By Sanjeev Miglani | Reuters
NEW DELHI, India, 29 June 2020
The political leader of Tibetans in exile on Monday urged India to take a more prominent role in resolving the Tibetan issue with China, an appeal that could further inflame tensions between the two Asian giants.
India and China are locked in their most serious political crisis in years after a deadly clash between soldiers on their disputed Himalayan border which has reignited long-standing differences between the world’s two most populous countries.
China has long reviled the Tibetans’ spiritual leader the Dalai Lama – who lives in India in exile – as a dangerous separatist and his activities in India have been a source of friction.
But Lobsang Sangay, president of the Tibetan government-in-exile based in the northern Indian hill town of Dharamshala, said China’s expansionist policy had resulted in renewed focus on the Tibetans’ struggle for autonomy and India had a unique role to play.
“India has the largest Tibetan population in exile, the Dalai Lama calls himself proud son of India, and historically geopolitically, culturally, and for all these reasons, India can raise the issue of Tibet,” Sangay told the Foreign Correspondents Club of India, South Asia.
The Indian government has in recent years discouraged large-scale Tibetan protests and even banned a rally to mark the 60th anniversary of the uprising in 2018 in order not to upset China.
But following the clash this month in the Ladakh region in western Himalayas in which 20 Indian soldiers were killed, former Indian diplomats and military generals have suggested the government ends its reluctance to promote the Tibetans’ cause.
Sangay said Tibet, which historically served as a buffer between India and China, is just as important for India as it is for China’s security.
“India for various reasons has a lot at stake, it should intervene and take up the leadership in solving the issue of Tibet,” Sangay said.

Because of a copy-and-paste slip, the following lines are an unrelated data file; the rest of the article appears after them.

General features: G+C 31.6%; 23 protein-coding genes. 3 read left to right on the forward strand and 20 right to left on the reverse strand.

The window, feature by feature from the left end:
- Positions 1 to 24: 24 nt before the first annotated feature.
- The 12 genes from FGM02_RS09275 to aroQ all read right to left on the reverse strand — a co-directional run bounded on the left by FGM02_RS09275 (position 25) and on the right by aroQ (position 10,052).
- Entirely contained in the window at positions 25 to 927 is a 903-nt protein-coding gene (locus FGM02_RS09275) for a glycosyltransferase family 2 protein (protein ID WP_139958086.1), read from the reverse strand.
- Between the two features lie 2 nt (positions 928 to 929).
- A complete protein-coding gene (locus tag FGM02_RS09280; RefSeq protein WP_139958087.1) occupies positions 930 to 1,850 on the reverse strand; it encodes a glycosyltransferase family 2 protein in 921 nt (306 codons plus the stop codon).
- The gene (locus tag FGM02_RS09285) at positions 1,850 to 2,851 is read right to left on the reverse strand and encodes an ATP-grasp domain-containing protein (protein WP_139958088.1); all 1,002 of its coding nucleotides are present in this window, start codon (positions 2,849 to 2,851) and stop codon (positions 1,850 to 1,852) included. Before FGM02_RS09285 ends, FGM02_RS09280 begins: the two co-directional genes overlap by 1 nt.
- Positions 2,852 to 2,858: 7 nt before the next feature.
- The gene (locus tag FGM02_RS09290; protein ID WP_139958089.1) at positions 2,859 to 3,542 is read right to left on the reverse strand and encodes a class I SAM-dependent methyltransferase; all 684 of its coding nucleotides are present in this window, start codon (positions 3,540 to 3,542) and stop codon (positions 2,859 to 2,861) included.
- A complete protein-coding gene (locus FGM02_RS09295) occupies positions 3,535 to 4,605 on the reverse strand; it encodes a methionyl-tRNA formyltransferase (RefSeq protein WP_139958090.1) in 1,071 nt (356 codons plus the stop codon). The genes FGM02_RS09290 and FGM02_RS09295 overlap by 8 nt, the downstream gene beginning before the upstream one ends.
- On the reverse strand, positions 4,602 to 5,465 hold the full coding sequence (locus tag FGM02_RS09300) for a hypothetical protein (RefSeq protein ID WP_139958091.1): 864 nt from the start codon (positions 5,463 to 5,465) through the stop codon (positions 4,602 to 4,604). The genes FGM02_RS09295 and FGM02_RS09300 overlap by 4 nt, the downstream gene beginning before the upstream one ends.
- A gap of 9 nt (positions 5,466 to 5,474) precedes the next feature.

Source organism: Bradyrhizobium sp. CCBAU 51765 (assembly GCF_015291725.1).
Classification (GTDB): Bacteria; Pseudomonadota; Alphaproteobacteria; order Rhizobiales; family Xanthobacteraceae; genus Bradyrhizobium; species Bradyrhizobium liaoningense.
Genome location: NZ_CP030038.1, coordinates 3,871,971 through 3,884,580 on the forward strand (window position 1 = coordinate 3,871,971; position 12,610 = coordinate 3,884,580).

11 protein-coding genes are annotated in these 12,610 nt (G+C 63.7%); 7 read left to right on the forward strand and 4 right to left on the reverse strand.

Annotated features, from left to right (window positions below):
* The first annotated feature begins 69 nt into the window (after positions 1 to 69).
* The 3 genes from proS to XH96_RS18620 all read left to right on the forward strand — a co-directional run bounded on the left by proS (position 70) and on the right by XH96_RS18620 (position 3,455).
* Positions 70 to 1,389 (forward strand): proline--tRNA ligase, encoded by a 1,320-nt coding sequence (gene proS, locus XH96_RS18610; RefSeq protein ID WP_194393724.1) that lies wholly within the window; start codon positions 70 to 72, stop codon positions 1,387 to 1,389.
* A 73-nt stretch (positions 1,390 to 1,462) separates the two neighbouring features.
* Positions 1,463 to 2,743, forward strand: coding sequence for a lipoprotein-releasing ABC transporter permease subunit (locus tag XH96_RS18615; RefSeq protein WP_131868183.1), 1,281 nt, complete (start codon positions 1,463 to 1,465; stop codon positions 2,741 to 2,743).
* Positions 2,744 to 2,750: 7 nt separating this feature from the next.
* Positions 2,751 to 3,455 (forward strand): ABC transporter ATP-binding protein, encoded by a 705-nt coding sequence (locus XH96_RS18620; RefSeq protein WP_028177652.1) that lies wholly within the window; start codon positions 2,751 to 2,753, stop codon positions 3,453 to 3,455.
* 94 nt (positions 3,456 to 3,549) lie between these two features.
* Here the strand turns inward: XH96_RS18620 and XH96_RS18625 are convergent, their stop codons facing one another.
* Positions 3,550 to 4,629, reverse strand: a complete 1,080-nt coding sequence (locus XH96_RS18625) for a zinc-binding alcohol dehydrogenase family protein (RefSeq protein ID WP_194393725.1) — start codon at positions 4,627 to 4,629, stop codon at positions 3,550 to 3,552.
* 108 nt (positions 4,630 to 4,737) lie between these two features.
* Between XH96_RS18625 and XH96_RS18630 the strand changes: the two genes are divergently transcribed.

Our leaders need to have our won narrative than borrow from the Chinese perspective. Tibet was an independent nation for over 2 thousand recorded history sharing border with China and China’s security was never threatened. In fact China was more secure with Tibet as buffer between British India and itself.
India has no history of invading other countries except during the British Raj. The Tibet issue will remain alive because China has no legitimacy in Tibet. The Tibetan people don’t accept Chinese rule and Chinese claims over Tibet are frivolous, dubious and fabricated. The Self-immolation of 56 Tibetans since 2009 is enough evidence to prove it.
The most important factor is, India can’t afford to have two enemies hand in glove with each other. It’s an existential threat to itself. Just as India entered the war of independence of erstwhile East Pakistan in 1971, it will bide its time for any opportunity that arises in Tibet to seize the opportunity to free Tibet. Not because they love Tibet but because they love India to be secure from the north like its border with Bhutan.
Therefore, I thought it was the right thing for chitue Tsewang Rinzin to say, we are ready to fight for India. Our enemy is India’s enemy and it’s common sense that we have to combine the strength of the two nations to fight the common enemy. After all, let’s not forget, India has given us a platform.
Since, we can’t fight the Chinese on our own, we have to piggyback a powerful country like India with whom we share the ancestory of our religion, culture and the origin of our language. In fact our first king, གཉའ་འཁྲི་བཙན་པོ་ came from India. After the battle of Kurukshetra between the Pandavas and Kauravas, one prince escaped to Tibet, who became Tibet’s first monarch.